US data capital poised to advance leadership position in big data

The Northern Virginia Technology Council (NVTC), the George Washington University (GW), and Attain, LLC, has released a research report conducted by Chmura Economics and Analytics highlighting the depth and breadth of big data experience, expertise and assets in Northern Virginia and the Potomac region.

The report “Big Data and Analytics in Northern Virginia and the Potomac Region” concludes that the area-dubbed the nation’s data capital-is a natural leader in the evolving field of big data and analytics. With a concentration of data analytics businesses and workers, historic expertise in managing and interpreting data, the educational capacity to train future data scientists and analysts, big data-related university research initiatives, and the strong presence of the federal government, the region is well-positioned to compete as the leader for market share and seize opportunities presented by the explosive growth of the big data and analytics market.

“The growth of big data and analytics presents a significant opportunity for Northern Virginia and the Potomac region to advance its current leadership position as one of the nation’s premier high-tech centers,” said Bobbie Kilberg, president and CEO of NVTC.

“As the research indicates, our business and academic communities have the resources to stimulate big data and analytics-driven economic development, demonstrate why others should invest or expand in the region, and further develop our region’s big data and analytics workforce,” she said.

Based on focus groups with regional technology leaders and a survey of organizations active in the sector, the research showed, among other findings, that:

  • + Respondent firms in Northern Virginia alone generate an estimated 717 terabytes of new data during an average day, not counting the vast amounts of data generated by and flowing through government agencies.
  • + Organizations in the region are putting this data to use for customers and their own internal projects. Eighty-seven percent of Northern Virginia respondent firms have ongoing or planned big data and analytics projects.
  • + The region’s vibrant and growing regional big data ecosystem is distinguished by domain expertise in areas such as intelligence/national security, cybersecurity and healthcare; high demand for big data and analytics services; and strong intra-regional sales.
  • + Big data and analytics firms in the region expect average annual employment growth over the next three years that is three times as fast as average annual forecasts from the U.S. Bureau of Labor Statistics for all occupations over the next decade.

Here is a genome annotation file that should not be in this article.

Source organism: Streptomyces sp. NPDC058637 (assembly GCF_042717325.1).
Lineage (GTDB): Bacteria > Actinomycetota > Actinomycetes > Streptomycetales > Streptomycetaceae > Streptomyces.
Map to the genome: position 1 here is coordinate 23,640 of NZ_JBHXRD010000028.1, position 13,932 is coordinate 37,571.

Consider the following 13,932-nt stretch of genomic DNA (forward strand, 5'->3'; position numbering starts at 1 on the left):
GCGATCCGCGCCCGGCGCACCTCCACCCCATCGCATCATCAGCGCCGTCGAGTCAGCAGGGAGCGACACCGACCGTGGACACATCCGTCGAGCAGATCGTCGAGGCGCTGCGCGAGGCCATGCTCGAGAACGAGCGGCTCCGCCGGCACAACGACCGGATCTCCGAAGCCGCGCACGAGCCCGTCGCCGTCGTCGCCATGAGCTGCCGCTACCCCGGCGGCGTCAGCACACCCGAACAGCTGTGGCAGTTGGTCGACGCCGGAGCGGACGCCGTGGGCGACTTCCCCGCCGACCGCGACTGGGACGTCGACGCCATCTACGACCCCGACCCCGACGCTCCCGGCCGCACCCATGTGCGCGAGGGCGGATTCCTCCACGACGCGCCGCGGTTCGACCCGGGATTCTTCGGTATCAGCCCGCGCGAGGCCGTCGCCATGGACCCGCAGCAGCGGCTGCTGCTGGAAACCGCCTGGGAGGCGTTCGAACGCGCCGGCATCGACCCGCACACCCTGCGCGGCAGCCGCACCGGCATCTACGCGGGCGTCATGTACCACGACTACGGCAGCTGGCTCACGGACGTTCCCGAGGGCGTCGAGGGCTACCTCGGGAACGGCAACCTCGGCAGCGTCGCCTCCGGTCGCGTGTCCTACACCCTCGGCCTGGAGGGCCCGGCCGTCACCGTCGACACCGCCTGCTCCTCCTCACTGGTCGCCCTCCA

• + The region’s higher education institutions can help drive the competitiveness of the region and address the national shortfall of big data and analytics talent by producing a disproportionate share of the data analysts and data managers that businesses nationally require.
  • + Seventy percent of respondent colleges, universities and other educators in the region already offer, or intend to offer, courses or programs that specifically target big data and analytics by 2015; the percentage increases to 90 percent by 2019.

“With years of experience in what is still an emerging field, companies in this region are ready to capture an even greater market share within the Big Data and Analytics sector,” said Greg Baroni, chairman and CEO of Attain, LLC, a Vienna, Va.-based strategy, management and technology consulting firm.

“Northern Virginia and the greater Potomac region represent the nation’s data capital, with a heritage of data management and analysis expertise that is coupled with relevant domain knowledge across some of the vertical industries showing the greatest growth potential for big data and analytics-related services,” he said.

“A highly skilled and knowledgeable workforce is the key to increasing the region’s market share in the big data and analytics sector,” said Ali Eskandarian, dean of the Virginia Science and Technology Campus and College of Professional Studies at the George Washington University.

“As educators, we must ensure we capture the opportunities presented by this emerging market by preparing a next generation of the best and brightest data scientists and analysts. At GW, for example, we are making significant investments in big data, particularly with the Computational Biology Institute and the forthcoming genomics and engineering research institutes,” he said.

Source: George Washington University